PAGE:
In its sixth volume of four episodes, The Third: The Girl with the Blue Eye ends with more of a whisper than a bang. This isn’t necessarily a bad thing, but it does come as a bit of a surprise after the slam-bang thrill ride that was the previous volume. Still, this last set of episodes wraps things up neatly, making for a satisfying end to a generally satisfying—if occasionally frustrating—science-fiction anime series.
The first two episodes of this disc conclude the large story arc that took up all of volume 5. Series heroine Honoka, the “Sword Dancer,” continues her assault on a mysterious citadel in the desert. As usual, she is supported by her stalwart companions: her wry sand-tank Bogie, the mysterious Iks, and the teacher/gunwoman Paife. Accompanying her is the murderous auto-enforcer Bluebreaker, last seen on the losing end of a duel with Honoka in volume 2. This oddball group must confront the menace of Rona Fauna, a renegade member of the Third threatening to use her ability to seize control of machines to destroy the entire planet with leftover technology from the last massive war.
The Third confounds expectations for a massive, all-out pyrotechnic climax to this confrontation, opting instead for a conclusion that turns out to be much quieter and more sensitive. There’s also plenty of redemption to go around, starting with Rona Fauna herself and running on to Bluebreaker and to Joganki, the mysterious and manipulative member of the Third who has alternately been Honoka’s benefactor and her antagonist. There is still plenty of slashing and gunfire, but the action does not dominate, and the finale almost completely rejects an action-based resolution.
The final two episodes of The Third return to a plot element introduced early in the series and then seemingly dropped: the “Technos Taboo” instituted by the Third that forcibly restricts the technological advancement of humanity. When Iks decides he is going to visit the Steel Gorge, an area declared entirely off-limits because of the Technos Taboo, he and Honoka set up a massive confrontation with the Third. Before the series is done, the secret behind the Technos Taboo is revealed, as well as the origin of Iks and his role on the planet. Of course, the fate of the world hangs in the balance, even though the threat never seems to acquire as much menace as Rona Fauna or the other antagonists the series has dreamed up.
These last episodes of the series wrap things up decently enough, answering several questions that have persisted since the start of the series, and also finally pushes Honoka and Iks into a long-awaited romance. A pretty large deus ex machina is invoked to wrap things up quickly, and it also features a brief and unexplained return of the mysterious wolf Kamui and the weird little Space Fairy from volume 4. Just enough gets resolved to give the entire series a nice sense of closure, while leaving the door open enough to revisit Honoka, Bogie, and Iks in another season.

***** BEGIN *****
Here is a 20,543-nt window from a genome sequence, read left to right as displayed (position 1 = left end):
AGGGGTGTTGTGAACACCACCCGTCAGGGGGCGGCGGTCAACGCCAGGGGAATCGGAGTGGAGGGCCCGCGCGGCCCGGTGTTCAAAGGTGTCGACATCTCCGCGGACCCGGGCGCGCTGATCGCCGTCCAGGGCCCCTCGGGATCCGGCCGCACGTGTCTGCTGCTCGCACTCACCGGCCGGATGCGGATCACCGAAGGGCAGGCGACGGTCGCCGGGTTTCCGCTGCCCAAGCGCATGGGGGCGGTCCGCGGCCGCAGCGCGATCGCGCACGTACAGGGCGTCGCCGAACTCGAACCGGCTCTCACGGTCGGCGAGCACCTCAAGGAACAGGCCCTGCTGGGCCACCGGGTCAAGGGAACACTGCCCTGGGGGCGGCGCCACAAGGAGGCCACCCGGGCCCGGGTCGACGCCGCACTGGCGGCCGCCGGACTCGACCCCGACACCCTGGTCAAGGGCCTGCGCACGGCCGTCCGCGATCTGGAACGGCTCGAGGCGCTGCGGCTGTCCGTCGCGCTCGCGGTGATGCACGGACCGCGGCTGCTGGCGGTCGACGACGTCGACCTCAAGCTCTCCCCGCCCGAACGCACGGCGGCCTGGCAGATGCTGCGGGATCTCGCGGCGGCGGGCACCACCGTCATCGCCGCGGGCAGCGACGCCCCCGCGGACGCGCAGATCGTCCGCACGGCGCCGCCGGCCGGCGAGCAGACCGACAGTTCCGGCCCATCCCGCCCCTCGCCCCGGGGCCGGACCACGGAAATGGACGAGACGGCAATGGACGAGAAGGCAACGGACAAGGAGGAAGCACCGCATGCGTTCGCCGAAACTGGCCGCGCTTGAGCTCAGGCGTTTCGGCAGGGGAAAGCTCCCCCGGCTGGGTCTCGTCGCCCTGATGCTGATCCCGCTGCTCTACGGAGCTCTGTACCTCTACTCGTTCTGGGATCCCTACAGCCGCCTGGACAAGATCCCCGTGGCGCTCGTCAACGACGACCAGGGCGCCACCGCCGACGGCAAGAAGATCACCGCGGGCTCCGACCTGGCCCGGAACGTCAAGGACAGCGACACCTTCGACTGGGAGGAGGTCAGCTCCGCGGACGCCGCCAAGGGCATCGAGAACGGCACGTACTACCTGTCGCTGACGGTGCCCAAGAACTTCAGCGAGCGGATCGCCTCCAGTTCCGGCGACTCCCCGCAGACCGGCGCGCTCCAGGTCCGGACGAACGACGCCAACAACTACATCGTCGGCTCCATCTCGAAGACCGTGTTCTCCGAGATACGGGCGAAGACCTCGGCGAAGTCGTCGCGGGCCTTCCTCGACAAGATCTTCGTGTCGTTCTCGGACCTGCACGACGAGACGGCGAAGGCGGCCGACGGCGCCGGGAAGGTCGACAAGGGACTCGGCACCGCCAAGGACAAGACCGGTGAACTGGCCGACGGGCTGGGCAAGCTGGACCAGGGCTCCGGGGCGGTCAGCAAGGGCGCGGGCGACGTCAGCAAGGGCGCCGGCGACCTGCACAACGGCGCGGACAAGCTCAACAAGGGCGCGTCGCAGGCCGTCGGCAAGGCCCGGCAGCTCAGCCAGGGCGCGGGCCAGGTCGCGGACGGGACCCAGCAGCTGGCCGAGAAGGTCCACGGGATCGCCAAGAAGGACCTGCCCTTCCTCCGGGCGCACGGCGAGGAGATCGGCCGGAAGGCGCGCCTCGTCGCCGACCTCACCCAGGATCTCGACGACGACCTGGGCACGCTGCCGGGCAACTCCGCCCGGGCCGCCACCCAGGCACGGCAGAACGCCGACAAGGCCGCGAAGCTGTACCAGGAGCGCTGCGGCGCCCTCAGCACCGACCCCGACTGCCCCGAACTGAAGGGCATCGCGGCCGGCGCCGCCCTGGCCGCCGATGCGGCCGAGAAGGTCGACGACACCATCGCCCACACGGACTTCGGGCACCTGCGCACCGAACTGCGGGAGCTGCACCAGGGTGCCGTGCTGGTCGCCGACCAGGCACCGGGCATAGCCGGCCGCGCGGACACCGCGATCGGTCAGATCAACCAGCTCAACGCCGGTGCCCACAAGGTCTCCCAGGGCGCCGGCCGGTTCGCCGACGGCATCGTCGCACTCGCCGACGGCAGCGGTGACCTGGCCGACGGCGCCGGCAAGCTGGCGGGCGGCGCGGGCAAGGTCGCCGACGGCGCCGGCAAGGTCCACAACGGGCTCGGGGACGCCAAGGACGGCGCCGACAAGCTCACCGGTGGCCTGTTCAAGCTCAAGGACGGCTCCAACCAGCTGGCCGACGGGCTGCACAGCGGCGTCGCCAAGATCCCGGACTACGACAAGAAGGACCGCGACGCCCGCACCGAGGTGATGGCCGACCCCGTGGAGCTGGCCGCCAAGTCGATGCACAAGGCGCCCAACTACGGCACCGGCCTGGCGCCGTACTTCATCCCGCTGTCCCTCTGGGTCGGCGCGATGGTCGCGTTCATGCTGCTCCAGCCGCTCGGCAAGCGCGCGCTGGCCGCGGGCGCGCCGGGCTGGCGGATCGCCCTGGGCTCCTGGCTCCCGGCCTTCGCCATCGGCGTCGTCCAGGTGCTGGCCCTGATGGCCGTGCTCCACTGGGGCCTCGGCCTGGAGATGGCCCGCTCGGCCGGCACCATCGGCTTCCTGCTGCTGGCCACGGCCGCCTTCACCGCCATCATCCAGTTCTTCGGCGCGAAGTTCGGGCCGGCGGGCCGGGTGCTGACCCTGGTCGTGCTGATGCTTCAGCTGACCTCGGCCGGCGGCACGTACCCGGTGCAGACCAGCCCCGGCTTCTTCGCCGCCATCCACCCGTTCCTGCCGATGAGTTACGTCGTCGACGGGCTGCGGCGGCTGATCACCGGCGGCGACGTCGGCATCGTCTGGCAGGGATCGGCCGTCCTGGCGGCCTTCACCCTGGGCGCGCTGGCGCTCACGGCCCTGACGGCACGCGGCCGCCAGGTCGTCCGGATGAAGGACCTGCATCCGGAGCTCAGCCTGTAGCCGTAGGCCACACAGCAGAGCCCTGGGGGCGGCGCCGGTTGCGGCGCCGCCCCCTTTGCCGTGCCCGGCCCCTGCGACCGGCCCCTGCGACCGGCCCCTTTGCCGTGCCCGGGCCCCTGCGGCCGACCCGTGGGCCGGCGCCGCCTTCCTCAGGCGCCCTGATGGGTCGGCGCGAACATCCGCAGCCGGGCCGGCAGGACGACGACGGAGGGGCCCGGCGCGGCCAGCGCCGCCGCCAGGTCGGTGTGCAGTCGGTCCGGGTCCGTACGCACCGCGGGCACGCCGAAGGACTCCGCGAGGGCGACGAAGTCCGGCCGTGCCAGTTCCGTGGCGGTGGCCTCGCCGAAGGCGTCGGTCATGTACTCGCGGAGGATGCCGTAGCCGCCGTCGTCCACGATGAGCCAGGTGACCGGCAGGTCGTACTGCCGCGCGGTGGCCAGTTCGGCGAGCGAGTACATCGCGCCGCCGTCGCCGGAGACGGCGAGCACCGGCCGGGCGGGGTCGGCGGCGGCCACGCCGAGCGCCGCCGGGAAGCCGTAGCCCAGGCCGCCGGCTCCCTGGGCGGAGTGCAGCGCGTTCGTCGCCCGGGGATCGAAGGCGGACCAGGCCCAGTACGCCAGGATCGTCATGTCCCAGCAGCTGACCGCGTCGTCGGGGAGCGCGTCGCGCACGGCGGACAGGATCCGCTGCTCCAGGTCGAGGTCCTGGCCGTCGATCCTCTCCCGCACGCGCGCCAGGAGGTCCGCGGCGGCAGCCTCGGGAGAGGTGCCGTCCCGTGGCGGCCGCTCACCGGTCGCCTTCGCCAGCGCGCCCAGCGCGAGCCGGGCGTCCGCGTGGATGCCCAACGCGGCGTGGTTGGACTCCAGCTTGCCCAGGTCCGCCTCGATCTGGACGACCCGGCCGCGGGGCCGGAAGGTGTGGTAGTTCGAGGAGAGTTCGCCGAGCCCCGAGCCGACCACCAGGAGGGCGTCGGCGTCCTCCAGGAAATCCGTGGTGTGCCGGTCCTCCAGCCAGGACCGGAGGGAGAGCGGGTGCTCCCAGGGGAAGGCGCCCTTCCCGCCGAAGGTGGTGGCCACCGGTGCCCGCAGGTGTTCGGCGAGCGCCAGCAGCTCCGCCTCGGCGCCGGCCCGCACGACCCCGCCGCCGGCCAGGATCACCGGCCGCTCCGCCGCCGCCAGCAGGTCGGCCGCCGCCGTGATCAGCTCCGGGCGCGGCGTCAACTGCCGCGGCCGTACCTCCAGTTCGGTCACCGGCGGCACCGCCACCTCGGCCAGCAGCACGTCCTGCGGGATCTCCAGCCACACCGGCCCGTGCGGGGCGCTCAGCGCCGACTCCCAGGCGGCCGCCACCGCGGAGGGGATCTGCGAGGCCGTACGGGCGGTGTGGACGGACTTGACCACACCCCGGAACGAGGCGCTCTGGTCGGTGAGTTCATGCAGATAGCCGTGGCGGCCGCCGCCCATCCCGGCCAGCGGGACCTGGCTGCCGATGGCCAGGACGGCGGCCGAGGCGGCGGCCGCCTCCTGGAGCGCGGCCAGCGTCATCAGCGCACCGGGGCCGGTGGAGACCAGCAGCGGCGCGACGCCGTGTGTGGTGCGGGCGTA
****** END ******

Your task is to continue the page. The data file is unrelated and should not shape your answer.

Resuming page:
If there is anything to seriously complain about on this last volume of The Third, it is that the omniscient voice-over narrator from the earlier volumes returns in force, perpetually stating the obvious and blowing the tension of any scene he narrates. Another subplot involving Paife and Honoka moves from an understated innuendo to a rather open flaunting of Paife’s lesbian interests in Honoka. The Honoka-Iks-Paife combination makes for an interesting twist to the usual heterosexual love triangle, and the revelation does make one look at some earlier sequences between Honoka and Paife in an entirely different light. Unfortunately, the age and maturity gap between Paife and Honoka makes the otherwise creative plot twist feel a bit more sordid and predatory than it really should be.
The last volume of The Third maintains the high production values of the earlier ones. There are a few more extras than the standard character biographies and printed booklet, although their ultimate value is questionable. Two karaoke videos are included, even though I can’t remember where the songs were used in the series. There is also a trailer for the series and an ad for the The Third manga series available from Tokyopop, which has a preview on the-third.rightstuf.com.
The Third is not a perfect series, but in the end its strengths outweigh its flaws. It’s a perfectly watchable bit of science fiction soap opera that succeeds intermittently due to excellent execution rather than raw originality. It is definitely one of the more accessible anime series on the market, and its understated charms seem to make it rather under-appreciated among the glitzier, more eye-catching anime on the shelves. If they’d just ditch the voice-over narrator and spend a bit more time developing a more coherent narrative, some more time with Honoka and Bogie in a second season of The Third would be more than welcome.